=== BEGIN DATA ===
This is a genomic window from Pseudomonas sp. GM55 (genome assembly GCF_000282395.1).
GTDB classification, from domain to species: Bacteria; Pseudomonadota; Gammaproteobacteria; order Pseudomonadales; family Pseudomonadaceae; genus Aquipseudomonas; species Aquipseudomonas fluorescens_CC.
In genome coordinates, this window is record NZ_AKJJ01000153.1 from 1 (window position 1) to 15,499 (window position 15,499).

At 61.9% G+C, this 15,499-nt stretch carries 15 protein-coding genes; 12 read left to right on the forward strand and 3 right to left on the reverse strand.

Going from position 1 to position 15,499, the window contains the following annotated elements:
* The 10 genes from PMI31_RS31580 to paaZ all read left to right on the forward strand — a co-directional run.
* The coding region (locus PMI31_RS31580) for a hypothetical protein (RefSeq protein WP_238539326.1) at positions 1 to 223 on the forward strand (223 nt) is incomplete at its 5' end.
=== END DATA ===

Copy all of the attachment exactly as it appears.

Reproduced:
This is a genomic window from Pseudomonas sp. GM55 (genome assembly GCF_000282395.1).
GTDB classification, from domain to species: Bacteria; Pseudomonadota; Gammaproteobacteria; order Pseudomonadales; family Pseudomonadaceae; genus Aquipseudomonas; species Aquipseudomonas fluorescens_CC.
In genome coordinates, this window is record NZ_AKJJ01000153.1 from 1 (window position 1) to 15,499 (window position 15,499).

At 61.9% G+C, this 15,499-nt stretch carries 15 protein-coding genes; 12 read left to right on the forward strand and 3 right to left on the reverse strand.

Going from position 1 to position 15,499, the window contains the following annotated elements:
* The 10 genes from PMI31_RS31580 to paaZ all read left to right on the forward strand — a co-directional run.
* The coding region (locus PMI31_RS31580) for a hypothetical protein (RefSeq protein WP_238539326.1) at positions 1 to 223 on the forward strand (223 nt) is incomplete at its 5' end.